I’m excited to announce that I’m very close to publishing my third novel “The Illusion of Certainty.” The story is the parrallel stories of two people who are forced to cope with the uncertainty of life. Below is a sneak preview of the introduction to the story which occurs in Portland, Seattle, London and Paris.
It has been six months in the making and I’m very excited to roll out my new novel this summer. I hope you enjoy the sample. Watch my web site for other new about “The Illusion of Certainty” and my two other novels.
The first thing Marc Wilson saw as his plane descended through the clouds was a spectacular view of the historic Thames River. He immediately recognized Big Ben and the Parliament Building looming over downtown London which was now coming into view through the parting clouds. Everywhere he looked there were iconic images he had seen all of his life but now he was seeing them with his own eyes.
This spur-of-the-moment trip to England would be historic for Marc in ways he could not imagine. His life became a train wreck a few years ago. Since that time he had essentially disconnected from all of the parts of his life that he had previously loved.
In an effort to push the reset button on his tattered life, Marc had taken a chance. He was coming to London to clear his head and hopefully get his bearings again. Marc’s life had been ravaged by unexpected events. Uncertainty. Some “worst case” scenarios had become reality. Now something quite unexpected awaited him in London.
But this time the surprising turn of events would help heal him. Uncertainty can produce good things. Children generally get excited when you ask them if they would like a surprise. Innocent children expect a gift wrapped in a package, some candy or a birthday cake.
As adults, most dread “surprises.” Surprises in adult life don’t come wrapped in pretty paper. The uncertainty of life produces surprises for adults like sudden illness, wrecked automobiles, loss of employment and unwanted changes in relationships.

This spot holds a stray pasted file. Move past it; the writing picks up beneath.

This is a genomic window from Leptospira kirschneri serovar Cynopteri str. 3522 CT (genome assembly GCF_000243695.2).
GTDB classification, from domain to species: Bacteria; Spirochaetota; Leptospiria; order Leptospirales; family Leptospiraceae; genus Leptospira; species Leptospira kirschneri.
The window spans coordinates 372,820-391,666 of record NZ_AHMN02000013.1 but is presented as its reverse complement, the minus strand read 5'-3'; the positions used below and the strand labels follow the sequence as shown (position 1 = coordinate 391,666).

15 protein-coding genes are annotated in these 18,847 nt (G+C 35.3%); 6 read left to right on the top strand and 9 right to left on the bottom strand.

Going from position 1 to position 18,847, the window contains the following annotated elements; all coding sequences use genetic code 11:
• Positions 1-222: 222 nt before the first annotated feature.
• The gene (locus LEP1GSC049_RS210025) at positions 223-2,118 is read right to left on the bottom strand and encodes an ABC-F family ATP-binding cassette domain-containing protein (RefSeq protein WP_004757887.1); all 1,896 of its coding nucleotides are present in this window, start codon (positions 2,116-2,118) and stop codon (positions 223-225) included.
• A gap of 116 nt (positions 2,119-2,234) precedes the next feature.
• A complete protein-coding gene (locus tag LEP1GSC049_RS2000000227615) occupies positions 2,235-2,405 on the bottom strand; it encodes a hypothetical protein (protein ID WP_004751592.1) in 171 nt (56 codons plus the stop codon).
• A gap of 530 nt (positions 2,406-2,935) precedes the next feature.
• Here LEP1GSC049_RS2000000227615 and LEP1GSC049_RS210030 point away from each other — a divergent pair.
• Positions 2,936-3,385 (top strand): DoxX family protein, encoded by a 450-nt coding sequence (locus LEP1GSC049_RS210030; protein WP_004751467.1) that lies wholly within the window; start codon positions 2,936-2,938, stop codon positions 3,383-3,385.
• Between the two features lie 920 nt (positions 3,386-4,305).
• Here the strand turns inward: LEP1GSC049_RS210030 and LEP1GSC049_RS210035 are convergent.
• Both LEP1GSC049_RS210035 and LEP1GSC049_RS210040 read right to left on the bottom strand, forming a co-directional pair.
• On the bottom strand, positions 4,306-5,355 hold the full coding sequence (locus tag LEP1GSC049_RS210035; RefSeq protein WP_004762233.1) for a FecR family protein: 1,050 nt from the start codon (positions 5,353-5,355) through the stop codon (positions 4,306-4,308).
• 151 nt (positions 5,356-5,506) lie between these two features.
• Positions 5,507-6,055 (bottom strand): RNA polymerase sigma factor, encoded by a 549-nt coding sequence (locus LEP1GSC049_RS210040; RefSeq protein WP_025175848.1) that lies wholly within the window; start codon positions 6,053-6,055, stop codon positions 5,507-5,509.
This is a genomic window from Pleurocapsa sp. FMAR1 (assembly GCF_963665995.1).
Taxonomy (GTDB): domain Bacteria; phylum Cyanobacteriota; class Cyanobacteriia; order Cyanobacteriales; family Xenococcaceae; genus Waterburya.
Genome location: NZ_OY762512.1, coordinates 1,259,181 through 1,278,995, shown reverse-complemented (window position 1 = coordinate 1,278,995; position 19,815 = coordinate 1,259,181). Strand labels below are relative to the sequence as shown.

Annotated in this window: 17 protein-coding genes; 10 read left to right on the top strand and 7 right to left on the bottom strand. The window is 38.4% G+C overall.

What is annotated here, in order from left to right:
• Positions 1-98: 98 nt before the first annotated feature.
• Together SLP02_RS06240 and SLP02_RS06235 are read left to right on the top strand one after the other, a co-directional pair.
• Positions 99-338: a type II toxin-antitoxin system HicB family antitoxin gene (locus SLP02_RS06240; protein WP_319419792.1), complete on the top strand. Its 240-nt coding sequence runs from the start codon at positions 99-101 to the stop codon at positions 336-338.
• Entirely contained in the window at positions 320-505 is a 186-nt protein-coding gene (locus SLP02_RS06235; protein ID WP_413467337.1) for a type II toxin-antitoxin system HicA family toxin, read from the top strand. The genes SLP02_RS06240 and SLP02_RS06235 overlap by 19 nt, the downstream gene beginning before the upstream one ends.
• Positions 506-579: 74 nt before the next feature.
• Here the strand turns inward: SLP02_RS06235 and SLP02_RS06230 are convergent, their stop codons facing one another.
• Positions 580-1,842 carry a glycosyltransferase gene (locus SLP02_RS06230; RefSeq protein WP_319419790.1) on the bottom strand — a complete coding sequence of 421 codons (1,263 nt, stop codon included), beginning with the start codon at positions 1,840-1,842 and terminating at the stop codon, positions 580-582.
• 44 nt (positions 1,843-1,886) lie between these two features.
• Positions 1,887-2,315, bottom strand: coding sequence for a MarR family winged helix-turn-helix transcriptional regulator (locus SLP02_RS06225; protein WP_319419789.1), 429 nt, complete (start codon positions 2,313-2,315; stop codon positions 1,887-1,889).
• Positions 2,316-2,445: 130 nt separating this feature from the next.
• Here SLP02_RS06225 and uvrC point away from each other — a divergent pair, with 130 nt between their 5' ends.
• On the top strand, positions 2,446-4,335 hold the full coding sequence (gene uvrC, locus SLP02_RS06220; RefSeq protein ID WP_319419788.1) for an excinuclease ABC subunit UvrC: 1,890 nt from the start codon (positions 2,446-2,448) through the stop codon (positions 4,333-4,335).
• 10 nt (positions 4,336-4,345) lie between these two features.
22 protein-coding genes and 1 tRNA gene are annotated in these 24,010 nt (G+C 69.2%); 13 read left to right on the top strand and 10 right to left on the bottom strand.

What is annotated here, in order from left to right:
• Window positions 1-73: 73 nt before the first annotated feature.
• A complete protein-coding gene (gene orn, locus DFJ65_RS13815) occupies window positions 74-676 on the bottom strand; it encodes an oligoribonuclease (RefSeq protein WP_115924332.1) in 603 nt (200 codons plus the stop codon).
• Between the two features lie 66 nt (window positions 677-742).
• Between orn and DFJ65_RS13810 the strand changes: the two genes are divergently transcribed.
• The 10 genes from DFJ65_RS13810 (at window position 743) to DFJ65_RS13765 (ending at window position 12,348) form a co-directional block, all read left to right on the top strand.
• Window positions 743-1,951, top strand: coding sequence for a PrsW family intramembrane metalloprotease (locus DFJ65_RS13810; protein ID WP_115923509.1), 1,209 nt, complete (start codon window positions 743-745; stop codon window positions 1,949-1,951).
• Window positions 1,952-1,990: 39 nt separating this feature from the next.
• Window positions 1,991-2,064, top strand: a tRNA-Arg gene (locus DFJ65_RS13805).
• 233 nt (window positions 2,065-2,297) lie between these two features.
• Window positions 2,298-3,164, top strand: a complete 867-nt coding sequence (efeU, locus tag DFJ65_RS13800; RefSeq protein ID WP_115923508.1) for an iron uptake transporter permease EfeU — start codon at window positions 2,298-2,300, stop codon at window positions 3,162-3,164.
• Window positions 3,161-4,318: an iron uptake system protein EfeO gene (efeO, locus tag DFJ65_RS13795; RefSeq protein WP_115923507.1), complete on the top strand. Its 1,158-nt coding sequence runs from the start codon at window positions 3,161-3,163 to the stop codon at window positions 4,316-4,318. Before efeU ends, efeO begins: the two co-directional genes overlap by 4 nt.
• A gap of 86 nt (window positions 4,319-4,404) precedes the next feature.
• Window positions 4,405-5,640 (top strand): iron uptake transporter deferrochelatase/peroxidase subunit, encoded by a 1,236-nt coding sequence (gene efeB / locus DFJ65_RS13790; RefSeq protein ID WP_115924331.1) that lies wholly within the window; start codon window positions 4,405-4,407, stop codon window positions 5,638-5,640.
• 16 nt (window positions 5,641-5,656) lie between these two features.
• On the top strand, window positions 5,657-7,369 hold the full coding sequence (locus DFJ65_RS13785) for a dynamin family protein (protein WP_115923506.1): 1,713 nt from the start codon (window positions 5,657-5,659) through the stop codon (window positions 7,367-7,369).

However, today Marc had no expectations at all as he touched down at Heathrow Airport. He grabbed his meager luggage and caught one of London’s iconic black taxis. He gave the cabbie the address of the hotel which was in “English” but the address seemed very foreign. If the driver had any questions Marc had no answers.
“115 Templeton Place, Kensington. The Hotel George,” Marc said confidently.
“Sure enough,” the cab driver said in a classic clipped English accent. Then the adventure began. Where ever the heck Marc was going the driver seemed to instantly understand his instructions.
Marc smiled to himself as the cab proceeded in traffic—on the “wrong” side of the road and with the driver on the “wrong” side of the car. He started seeing signs with familiar names like “Kensington,” “Notting Hill,” Paddington Station.”
“Excuse me,” Marc said leaning forward in the roomy back seat of the London taxi. “Is the Hotel George in the middle of the city or what part of London…” he stumbled along realizing that he didn’t actually know enough to even ask a good question.
The cabbie thought he was bailing him out saying, “Yes sir, its right by Earl’s Court, just off Kensington.”
He might as well tell Marc that his hotel was on the third moon of Neptune. He tried again.
“What is it near?”
“You’ll be in walking distance to Hyde Park actually. You’re American?”